Zebras Fix What Unicorns Break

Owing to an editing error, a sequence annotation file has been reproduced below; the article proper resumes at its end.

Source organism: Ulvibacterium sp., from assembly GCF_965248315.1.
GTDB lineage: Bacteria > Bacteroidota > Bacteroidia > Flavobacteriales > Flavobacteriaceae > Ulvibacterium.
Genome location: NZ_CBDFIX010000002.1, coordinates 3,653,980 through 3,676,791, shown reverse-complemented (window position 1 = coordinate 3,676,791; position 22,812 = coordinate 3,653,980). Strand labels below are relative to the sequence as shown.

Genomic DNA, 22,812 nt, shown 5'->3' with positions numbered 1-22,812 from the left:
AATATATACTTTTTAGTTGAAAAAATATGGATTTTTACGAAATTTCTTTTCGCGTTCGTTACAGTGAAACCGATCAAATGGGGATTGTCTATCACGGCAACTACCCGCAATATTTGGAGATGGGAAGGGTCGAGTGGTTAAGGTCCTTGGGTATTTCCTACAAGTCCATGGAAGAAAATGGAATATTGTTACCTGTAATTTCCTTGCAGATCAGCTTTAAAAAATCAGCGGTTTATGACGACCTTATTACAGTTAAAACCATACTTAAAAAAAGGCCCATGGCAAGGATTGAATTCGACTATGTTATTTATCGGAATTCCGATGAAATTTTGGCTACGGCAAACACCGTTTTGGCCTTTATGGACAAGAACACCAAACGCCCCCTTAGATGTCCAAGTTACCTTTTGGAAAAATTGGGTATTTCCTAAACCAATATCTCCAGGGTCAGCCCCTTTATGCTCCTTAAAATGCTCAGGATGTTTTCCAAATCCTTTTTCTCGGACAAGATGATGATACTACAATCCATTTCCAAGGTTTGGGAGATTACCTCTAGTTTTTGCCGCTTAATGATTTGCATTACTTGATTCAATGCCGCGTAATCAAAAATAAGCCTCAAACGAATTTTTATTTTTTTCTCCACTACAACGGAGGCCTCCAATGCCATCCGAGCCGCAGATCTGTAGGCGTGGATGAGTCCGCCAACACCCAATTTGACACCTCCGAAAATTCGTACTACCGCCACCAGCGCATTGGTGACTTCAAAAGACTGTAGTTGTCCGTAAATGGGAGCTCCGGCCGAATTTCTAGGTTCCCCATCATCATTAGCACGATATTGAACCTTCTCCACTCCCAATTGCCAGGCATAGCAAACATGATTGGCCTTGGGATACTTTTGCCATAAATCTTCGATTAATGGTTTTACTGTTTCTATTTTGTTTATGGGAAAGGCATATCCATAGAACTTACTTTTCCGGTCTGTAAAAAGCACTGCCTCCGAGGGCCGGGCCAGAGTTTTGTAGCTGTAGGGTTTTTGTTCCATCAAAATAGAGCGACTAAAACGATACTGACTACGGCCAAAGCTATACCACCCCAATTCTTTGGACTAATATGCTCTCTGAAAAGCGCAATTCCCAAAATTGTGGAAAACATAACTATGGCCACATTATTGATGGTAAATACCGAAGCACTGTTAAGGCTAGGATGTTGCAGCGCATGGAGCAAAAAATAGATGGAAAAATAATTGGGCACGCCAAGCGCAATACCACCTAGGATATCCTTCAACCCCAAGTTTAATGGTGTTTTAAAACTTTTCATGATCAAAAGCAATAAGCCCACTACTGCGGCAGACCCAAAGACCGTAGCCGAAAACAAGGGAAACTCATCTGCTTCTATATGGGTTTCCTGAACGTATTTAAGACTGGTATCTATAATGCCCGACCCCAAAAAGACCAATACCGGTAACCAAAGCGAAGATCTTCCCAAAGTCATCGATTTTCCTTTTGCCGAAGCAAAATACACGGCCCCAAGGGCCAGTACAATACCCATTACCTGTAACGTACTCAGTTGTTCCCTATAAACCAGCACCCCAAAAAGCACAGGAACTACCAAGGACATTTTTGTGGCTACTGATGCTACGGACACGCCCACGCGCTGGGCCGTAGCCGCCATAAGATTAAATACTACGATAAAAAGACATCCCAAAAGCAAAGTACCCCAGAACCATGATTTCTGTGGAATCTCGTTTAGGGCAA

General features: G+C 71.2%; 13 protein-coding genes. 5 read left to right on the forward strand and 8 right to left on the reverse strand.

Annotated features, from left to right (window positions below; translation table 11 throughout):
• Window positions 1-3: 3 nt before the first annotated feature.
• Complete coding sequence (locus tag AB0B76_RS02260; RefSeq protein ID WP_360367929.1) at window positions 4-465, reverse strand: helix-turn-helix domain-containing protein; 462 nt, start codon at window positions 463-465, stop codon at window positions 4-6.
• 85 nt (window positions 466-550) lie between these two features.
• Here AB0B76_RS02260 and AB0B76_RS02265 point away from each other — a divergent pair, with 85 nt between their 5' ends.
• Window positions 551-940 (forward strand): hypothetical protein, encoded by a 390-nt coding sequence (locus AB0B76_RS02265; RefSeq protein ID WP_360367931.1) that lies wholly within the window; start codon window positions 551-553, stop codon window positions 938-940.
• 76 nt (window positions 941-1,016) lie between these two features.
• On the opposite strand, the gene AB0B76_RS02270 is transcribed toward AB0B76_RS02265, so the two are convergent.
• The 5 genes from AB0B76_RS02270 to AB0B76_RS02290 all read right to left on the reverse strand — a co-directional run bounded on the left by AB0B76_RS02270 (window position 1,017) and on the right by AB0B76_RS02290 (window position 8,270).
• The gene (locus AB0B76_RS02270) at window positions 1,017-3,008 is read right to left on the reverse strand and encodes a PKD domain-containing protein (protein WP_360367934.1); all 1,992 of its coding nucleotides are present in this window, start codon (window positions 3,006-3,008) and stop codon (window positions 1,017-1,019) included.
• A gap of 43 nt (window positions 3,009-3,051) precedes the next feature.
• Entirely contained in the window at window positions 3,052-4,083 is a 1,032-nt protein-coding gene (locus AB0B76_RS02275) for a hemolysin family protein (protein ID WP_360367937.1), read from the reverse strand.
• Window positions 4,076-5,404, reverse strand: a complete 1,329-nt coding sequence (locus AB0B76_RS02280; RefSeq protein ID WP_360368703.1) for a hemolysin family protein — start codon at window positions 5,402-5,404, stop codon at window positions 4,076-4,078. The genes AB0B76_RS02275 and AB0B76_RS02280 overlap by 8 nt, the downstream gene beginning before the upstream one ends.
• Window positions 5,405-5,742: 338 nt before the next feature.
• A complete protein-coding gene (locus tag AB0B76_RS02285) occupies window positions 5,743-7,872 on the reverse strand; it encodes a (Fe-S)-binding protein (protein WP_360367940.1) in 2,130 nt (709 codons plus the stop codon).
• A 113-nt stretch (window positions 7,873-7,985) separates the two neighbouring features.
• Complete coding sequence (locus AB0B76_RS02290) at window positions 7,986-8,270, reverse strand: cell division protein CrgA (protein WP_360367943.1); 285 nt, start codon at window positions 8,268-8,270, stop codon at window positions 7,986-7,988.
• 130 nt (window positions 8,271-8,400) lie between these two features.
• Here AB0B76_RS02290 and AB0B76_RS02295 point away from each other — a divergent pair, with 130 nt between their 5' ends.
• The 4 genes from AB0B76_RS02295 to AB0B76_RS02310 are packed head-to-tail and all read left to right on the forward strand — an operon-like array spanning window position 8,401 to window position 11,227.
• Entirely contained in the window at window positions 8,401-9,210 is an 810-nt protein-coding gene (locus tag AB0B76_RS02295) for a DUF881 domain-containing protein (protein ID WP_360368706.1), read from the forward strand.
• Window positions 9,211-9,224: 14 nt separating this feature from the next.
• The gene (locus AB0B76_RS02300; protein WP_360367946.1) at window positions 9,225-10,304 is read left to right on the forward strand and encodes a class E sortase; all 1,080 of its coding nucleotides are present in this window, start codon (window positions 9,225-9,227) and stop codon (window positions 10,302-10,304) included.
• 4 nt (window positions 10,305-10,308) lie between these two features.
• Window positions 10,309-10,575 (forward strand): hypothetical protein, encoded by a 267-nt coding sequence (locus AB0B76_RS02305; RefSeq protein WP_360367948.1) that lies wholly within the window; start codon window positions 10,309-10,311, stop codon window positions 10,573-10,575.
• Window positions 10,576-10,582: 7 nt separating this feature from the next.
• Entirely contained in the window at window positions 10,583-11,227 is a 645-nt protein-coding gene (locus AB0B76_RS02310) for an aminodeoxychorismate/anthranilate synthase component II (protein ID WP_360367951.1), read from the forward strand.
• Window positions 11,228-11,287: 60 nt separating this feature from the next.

July 13, 2017 update: For the latest, please read “Zebras: Let’s Get In Formation.”A year ago we wrote “Sex & Startups.” The premise was this: The current technology and venture capital structure is broken. It rewards quantity over quality, consumption over creation, quick exits over sustainable growth, and shareholder profit over shared prosperity. It chases after “unicorn” companies bent on “disruption” rather than supporting businesses that repair, cultivate, and connect. After publishing the essay, we heard from hundreds of founders, investors, and advocates who agreed: “We cannot win at this game.”This is an urgent problem. For in this game, far more than money is at stake. When VC firms prize time on site over truth, a lucky few may profit, but civil society suffers. When shareholder return trumps collective well-being, democracy itself is threatened. The reality is that business models breed behavior, and at scale, that behavior can lead to far-reaching, sometimes destructive outcomes.Facebook — the ultimate unicorn — was weaponized to spread fake news during the presidential election. Uber has come under fire for supporting dubious political agendas, tolerating a toxic workplace culture, manipulating employee wages, and circumnavigating regulations. Medium has backpedaled, having realized that while clickbait content may produce the ad-revenue hockey stick investors want to see, it undermines the founders’ original mission to create a publishing model that enlightens, informs, and rewards quality over quantity.Many well-reasoned think pieces* have been written about the gaping chasm between the world we need and the world that exists. Today, we want to provide the seeds of a solution — and to encourage founders, investors, foundations, corporations, and their allies to organize around it.A company’s business model is the first domino in a long chain of consequences. In short: “The business model is the message.” From that business model flows company culture and beliefs, strategies for success, end-user experiences, and, ultimately, the very shape of society.We believe that developing alternative business models to the startup status quo has become a central moral challenge of our time. These alternative models will balance profit and purpose, champion democracy, and put a premium on sharing power and resources. Companies that create a more just and responsible society will hear, help, and heal the customers and communities they serve.Think of our most valuable institutions — journalism, education, healthcare, government, the “third sector” of nonprofits and social enterprises — as houses upon which democracy rests. Unicorn companies are rewarded for disrupting these, for razing them to the ground.Instead, we ought to support companies that provide extreme home makeovers. We can’t assume these companies will be created by accident. We must intentionally build the infrastructure to nurture them.ENTER THE ZEBRAThis new movement demands a new symbol, so we’re claiming an animal of our own: the zebra.Why zebras?To state the obvious: unlike unicorns, zebras are real.Zebra companies are both black and white: they are profitable and improve society. They won’t sacrifice one for the other.Zebras are also mutualistic: by banding together in groups, they protect and preserve one another. Their individual input results in stronger collective output.Zebra companies are built with peerless stamina and capital efficiency, as long as conditions allow them to survive.The capital system is failing society in part because it is failing zebra companies: profitable businesses that solve real, meaningful problems and in the process repair existing social systems.Drawing from the work of many thinkers,** we’ve developed a portrait of what a zebra company is, does, and stands for. This chart outlines how a zebra company compares with its mythical cousin, the unicorn.For a downloadable, printable version, click here.WHY IS IT SO HARD TO BUILD ZEBRA COMPANIES?In the last year we’ve spoken to countless founders, investors, foundations, and thought leaders who believe zebra companies are crucial to our society’s success. Yet zebras struggle for survival because they lack the environment to encourage their birth, let alone to support them through maturity. “I wonder how many change-makers are stuck under the demands of unicorn investors,” said TJ Abood of Access Ventures, who added that he worried about “the opportunity cost to society” under this model.From our conversations with stakeholders, we distilled the most common challenges facing zebra companies:1. The problem isn’t product, it’s process. Tech isn’t a silver bullet. Building more won’t solve the biggest challenges we face today. An app won’t address the homelessness crisis in San Francisco or unite bitterly divided partisan politicians. The obstacle is that we are not investing in the process and time it takes to help institutions adopt, deploy, and measure the success of innovation, apps or otherwise.2. Zebra companies are often started by women and other underrepresented founders. Three percent of venture funding goes to women and less than one percent to people of color. Although women start 30 percent of businesses, they receive only 5 percent of small-business loans and 3 percent of venture capital. Yet when surveyed, women — who perform better overall than founding teams composed exclusively of men — say they are in it for the long haul: to build profitable, sustainable companies.3. You can’t be it if you can’t see it. Look hard outside of Silicon Valley and you’ll find promising zebra companies. But existing and aspiring business owners haven’t seen enough proof that they’ll have a higher chance of becoming financially successful and socially celebrated if they follow sustainable business practices. They lack heroes to emulate, so they default to the “growth at all costs” model. Imagine if every fund allocated a small percentage for zebra experiments. The investing firm Indie.vc has bravely stepped into this space, but it shouldn’t stand alone.4. Zebras are stuck between two outdated paradigms, nonprofit and for-profit. For young companies pursuing both profit and purpose, the existing imperfect structures (hybrid for-profit/nonprofit, Public Benefit Corps, B-Corps, L3Cs) can be prohibitively expensive. The expense comes not only in legal fees, but in the consumption of a founder’s most precious commodity: time. Months are lost searching for aligned, strategic investors who are both familiar and comfortable with alternative models. This presents a chicken-and-egg problem for foundations, philanthropists, and investors alike. They are spooked by unproven alternative models, but companies can’t prove their models work without experiments to fund them in the first place. Moreover, the current tax system doesn’t reward — or even acknowledge — anything other than for-profit (tax) or nonprofit (deduction) strategies. From the IRS’s perspective, there is nothing akin to a “50 percent financial return, 50 percent social impact” investment. This leaves many potential investors in a straitjacket.5. Impact investing’s thesis is detrimentally narrow and risk-averse. Much of the $36 billion in impact investment funding is restricted to verticals like clean technology, microfinance, or global health. This immature market limits innovation in other sectors — like journalism and education — that could desperately use it.“So how will investors turn a profit and mitigate risks?” you may be asking. Dividends? Equity crowdfunding? We don’t have all the answers. But we’ve seen how a company’s business model and values can negatively affect the bottom line (#deleteuber). So what if the opposite is also true? What if more-enlightened dollars invested in more-enlightened companies led to stronger returns? What if companies that stood for something were in fact more profitable? Patagonia, Warby Parker, Zingerman’s, Etsy, Mailchimp, Basecamp, and Kickstarter are a start — but the world needs so much more.MAKE ZEBRAS: JOIN USIf you believe technology and capital must do better, if you are building a zebra company or want to help carve out a space for them to thrive: join usOur goal is to gather zebra founders, philanthropists, investors, thinkers, and advocates to meet in person this year for DazzleCon (November 15–17 in Portland, Oregon)— a group of zebras is called a dazzle! — to learn from one another and pool resources, ideas, and best practices, to collectively advance this set of ambitions. From this gathering, we will capture and share the unique patterns that zebra founders and funders are finding, and we’ll turn a loose network into a powerful, cohesive movement.Are you in? Go here.Jennifer Brandel is the co-founder and CEO of Hearken. Mara Zepeda is the co-founder and CEO of Switchboard. Extra special thanks to Astrid Scholz, founder and CEO of Sphaera.DazzleCon is proudly supported by Knight Foundation, Artha Investing for Impact, Social Capital Markets, Portland Incubator Experiment, and Catalyst Law. Interested in sponsoring? Get in touch.*Thought piece roundup: Anil Dash on Humane Tech, Joe Edelman’s “Nothing to be Done,” Victoria Fram’s “Why An Equity-Only Investment Strategy Overlooks Many Promising Entrepreneurs,” Caterina Fake’s “The Age of the Cockaroach,” Jason Fried’s “Why We Chose Profit,” Christie George’s “Investing in Sharing,” Tristan Harris’s “How Technology Hijacks People’s Minds — from a Magician and Google’s Design Ethicist,” David Heinemeier Hansson’s “Exponential Growth Devours and Corrupts,” Julie Menter’s “On Unicorns: We’re Looking for a Different Kind of Magic,” Tim O’Reilly’s “We’ve Got This Whole Unicorn Thing Wrong,” Andrew Wilkinson’s “Unicorns vs. Horses.”**Jenn Armbrust’s Feminist Business School, Amber Case’s Calm Technology, Jerry Colonna, Ali Schultz and the work of Reboot.io, Anil Dash in conversation with Krista Tippett, in On Being; Seth Godin’s Tribes: We Need You to Lead Us; Jonathan Harris’ Modern Medicine; Ivan Illich’s Deschooling Society; Michael Karlberg’s “Beyond the Culture of Contest”; Jerry Michalski’s “What if we Trusted You?,” Howard Rheingold’s “Toward a Literacy of Cooperation”; Douglas Rushkoff’s Throwing Rocks at the Google Bus; Natasha Dow Schüll’s Addiction by Design; Shel Silverstein’s poem “Zebra Question”; Peter Thiel’s Zero to One; Ari Weinzweig’s Anarchist’s Guide to Building a Better Business series. Zebra companies have been referred to in journalism articles and academic papers, and by some VC firms.Thanks to Jenn Armbrust, Adam Brault, David Chen, Molly deAguiar, John Dimatos, Lennon Day-Reynolds, Corey Ford, Christie George, Seth Godin, Andrew Haeg, Jason Kunesh, Rachel Hankerson, Jonathan Harris, Jennifer Jordan, Luke Kanies, Duncan Malashock, Kanyi Maqubela, Ellen Mayer, Julie Menter, Douglas Rushkoff, Jake Shapiro, Michael Slaby, Rick Turoczy, Stephanie Pereira, April Rinne, Tom Watson. And to Jen McDonald for editing; and to Arthur Jones for the illustrations.